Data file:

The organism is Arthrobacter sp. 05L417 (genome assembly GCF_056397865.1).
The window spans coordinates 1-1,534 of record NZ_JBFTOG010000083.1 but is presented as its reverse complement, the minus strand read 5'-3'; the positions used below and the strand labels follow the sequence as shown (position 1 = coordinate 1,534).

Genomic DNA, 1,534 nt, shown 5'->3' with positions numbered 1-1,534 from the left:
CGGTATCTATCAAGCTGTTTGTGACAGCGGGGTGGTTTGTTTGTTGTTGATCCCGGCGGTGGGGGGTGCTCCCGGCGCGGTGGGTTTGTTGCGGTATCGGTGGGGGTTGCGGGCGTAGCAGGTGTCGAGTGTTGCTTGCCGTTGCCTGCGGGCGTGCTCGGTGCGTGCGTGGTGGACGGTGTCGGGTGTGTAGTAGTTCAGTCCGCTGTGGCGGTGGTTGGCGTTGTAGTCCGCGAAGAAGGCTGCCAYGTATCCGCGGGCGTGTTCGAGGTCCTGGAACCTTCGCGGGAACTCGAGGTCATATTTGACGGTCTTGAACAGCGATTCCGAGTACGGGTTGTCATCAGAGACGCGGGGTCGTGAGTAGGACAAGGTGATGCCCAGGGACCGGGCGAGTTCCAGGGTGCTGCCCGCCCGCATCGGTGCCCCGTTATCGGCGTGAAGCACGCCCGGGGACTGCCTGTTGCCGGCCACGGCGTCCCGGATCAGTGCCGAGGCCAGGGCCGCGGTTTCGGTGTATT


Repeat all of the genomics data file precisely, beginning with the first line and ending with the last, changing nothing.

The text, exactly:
The organism is Arthrobacter sp. 05L417 (genome assembly GCF_056397865.1).
The window spans coordinates 1-1,534 of record NZ_JBFTOG010000083.1 but is presented as its reverse complement, the minus strand read 5'-3'; the positions used below and the strand labels follow the sequence as shown (position 1 = coordinate 1,534).

Genomic DNA, 1,534 nt, shown 5'->3' with positions numbered 1-1,534 from the left:
CGGTATCTATCAAGCTGTTTGTGACAGCGGGGTGGTTTGTTTGTTGTTGATCCCGGCGGTGGGGGGTGCTCCCGGCGCGGTGGGTTTGTTGCGGTATCGGTGGGGGTTGCGGGCGTAGCAGGTGTCGAGTGTTGCTTGCCGTTGCCTGCGGGCGTGCTCGGTGCGTGCGTGGTGGACGGTGTCGGGTGTGTAGTAGTTCAGTCCGCTGTGGCGGTGGTTGGCGTTGTAGTCCGCGAAGAAGGCTGCCAYGTATCCGCGGGCGTGTTCGAGGTCCTGGAACCTTCGCGGGAACTCGAGGTCATATTTGACGGTCTTGAACAGCGATTCCGAGTACGGGTTGTCATCAGAGACGCGGGGTCGTGAGTAGGACAAGGTGATGCCCAGGGACCGGGCGAGTTCCAGGGTGCTGCCCGCCCGCATCGGTGCCCCGTTATCGGCGTGAAGCACGCCCGGGGACTGCCTGTTGCCGGCCACGGCGTCCCGGATCAGTGCCGAGGCCAGGGCCGCGGTTTCGGTGTATT